Vardaman is not alone in his work of removing swarms in the spring. Across Arkansas, honeybees -- the local version is the Western honeybee, also known as the European honeybee -- are emerging from winter into this warmer, sunnier season, rapidly growing their hives as more food is available, then splitting hives in two and reproducing the bee colony.

"The spring is absolutely the best time for swarms," says Jon Zawislak, an apiculture instructor with University of Arkansas Division of Agriculture's Cooperative Extension Service in Little Rock.

"With all the flowers in bloom there is plenty of food, and the population of bees really builds up fast in the hive. When they get crowded, half of them move out."

The mild winter and an early spring have caused an uptick in honeybee swarms, Zawislak says.


When the colony splits, the old queen departs with some bees, and the remaining bees raise a new queen in the old hive, Zawislak says.

"The old queen takes half the bees with her and they look for someplace to live," he says. "In nature that would be a hollow tree. In town a lot of times we cut down old trees that are hollow before they fall on houses, so there's not so much real estate out there in nature for the bees. Unfortunately, they often find hollow spaces inside walls."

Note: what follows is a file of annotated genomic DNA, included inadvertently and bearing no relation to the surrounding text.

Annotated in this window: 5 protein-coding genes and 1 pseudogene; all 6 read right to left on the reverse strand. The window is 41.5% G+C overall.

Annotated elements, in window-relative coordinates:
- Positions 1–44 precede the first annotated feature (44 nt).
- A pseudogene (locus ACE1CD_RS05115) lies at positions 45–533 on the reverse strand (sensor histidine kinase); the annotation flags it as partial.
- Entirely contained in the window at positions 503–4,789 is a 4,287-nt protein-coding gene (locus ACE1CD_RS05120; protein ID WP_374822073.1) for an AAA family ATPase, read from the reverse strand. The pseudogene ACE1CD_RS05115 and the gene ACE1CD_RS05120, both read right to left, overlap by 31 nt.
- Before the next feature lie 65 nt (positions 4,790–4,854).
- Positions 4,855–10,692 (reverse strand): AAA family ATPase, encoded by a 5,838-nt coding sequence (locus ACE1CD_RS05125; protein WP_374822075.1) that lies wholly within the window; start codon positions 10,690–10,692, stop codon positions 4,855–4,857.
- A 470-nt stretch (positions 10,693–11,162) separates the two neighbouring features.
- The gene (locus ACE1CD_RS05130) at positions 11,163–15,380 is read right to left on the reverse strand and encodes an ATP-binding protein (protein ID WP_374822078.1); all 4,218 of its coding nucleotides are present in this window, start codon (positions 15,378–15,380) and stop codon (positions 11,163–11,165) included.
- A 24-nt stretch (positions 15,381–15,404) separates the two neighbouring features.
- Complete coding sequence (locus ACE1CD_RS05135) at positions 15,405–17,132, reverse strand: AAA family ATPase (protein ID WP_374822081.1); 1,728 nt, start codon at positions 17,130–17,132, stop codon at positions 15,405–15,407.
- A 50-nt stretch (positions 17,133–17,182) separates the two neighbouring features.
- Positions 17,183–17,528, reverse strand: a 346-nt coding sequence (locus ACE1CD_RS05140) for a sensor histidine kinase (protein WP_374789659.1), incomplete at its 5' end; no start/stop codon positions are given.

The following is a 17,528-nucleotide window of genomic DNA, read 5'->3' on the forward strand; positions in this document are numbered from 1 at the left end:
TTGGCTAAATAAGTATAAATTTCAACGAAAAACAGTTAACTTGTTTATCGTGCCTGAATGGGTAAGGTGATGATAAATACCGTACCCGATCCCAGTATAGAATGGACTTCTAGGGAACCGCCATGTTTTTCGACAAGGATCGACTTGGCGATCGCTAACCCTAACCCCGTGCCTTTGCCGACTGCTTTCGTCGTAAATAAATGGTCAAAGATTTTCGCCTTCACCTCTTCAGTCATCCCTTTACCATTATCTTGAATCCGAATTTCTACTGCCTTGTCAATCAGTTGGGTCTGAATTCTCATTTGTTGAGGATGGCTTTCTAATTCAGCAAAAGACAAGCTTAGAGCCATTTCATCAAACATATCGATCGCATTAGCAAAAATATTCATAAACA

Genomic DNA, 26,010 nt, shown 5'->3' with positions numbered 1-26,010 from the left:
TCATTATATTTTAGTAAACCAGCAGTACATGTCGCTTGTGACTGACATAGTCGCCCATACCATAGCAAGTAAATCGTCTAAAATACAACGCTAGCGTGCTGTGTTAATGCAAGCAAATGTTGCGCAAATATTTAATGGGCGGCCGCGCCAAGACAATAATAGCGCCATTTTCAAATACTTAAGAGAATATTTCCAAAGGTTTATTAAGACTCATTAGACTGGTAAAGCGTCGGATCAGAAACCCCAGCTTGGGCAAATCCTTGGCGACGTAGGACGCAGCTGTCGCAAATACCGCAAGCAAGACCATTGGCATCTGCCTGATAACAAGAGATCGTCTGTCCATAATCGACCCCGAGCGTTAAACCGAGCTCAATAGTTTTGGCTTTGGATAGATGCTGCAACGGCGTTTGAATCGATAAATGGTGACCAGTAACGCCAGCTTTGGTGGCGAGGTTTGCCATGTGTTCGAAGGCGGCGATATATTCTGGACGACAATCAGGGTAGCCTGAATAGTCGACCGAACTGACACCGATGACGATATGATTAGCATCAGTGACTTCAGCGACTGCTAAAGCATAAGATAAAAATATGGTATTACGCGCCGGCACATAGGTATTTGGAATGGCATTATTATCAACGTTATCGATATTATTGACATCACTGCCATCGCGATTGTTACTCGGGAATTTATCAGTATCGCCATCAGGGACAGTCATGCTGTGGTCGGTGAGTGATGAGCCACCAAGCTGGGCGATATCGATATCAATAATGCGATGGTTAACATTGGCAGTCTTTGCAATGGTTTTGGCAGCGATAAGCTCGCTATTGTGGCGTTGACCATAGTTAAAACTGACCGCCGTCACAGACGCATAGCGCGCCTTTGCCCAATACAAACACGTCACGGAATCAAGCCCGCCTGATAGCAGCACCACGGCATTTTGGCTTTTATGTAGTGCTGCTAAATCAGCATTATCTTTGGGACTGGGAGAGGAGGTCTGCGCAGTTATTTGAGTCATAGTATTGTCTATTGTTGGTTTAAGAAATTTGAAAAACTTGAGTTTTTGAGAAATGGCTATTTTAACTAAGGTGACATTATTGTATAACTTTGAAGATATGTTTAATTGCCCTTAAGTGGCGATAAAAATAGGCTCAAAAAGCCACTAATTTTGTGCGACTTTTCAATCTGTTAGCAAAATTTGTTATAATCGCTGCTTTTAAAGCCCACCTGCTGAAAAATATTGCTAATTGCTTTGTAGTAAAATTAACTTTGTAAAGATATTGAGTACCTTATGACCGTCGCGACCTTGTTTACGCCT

But, Zawislak says, those swarms -- a buzzing, darting and scurrying, tightly wound ball of what looks like impending catastrophe -- don't actually present much danger.

"First of all, don't panic," he tells people faced with a swarm. "Bee swarms are really fairly gentle. They don't have anything to protect. They have no food. They don't have any little baby bees that they are looking out for. They are just in a temporary location, and if you leave them alone, in a couple of days they ought to be gone on their own."